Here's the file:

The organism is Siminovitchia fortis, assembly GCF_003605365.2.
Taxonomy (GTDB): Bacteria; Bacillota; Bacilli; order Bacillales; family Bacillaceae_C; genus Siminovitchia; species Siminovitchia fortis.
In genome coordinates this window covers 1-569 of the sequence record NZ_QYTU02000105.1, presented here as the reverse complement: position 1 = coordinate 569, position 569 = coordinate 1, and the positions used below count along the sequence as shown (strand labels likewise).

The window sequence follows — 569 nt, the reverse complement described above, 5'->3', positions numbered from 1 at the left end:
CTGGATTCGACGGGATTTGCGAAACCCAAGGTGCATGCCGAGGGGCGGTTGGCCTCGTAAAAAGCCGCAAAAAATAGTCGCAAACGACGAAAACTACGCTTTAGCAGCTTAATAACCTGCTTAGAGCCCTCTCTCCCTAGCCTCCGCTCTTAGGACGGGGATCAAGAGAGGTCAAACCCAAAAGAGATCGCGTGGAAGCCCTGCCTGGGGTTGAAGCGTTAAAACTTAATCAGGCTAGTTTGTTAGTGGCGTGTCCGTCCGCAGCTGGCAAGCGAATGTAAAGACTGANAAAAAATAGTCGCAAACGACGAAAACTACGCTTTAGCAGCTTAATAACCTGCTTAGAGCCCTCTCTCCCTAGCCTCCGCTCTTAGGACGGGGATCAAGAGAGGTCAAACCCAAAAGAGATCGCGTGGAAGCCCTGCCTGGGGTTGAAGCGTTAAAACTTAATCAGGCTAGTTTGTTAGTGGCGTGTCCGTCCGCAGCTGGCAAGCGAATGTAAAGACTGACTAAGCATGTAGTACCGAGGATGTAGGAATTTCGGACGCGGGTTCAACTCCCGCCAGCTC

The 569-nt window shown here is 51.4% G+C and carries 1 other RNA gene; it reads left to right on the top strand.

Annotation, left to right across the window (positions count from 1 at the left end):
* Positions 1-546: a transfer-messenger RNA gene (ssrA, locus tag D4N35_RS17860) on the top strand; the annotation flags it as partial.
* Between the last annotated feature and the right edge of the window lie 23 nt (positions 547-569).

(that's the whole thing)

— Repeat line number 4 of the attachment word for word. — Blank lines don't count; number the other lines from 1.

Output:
The window sequence follows — 569 nt, the reverse complement described above, 5'->3', positions numbered from 1 at the left end: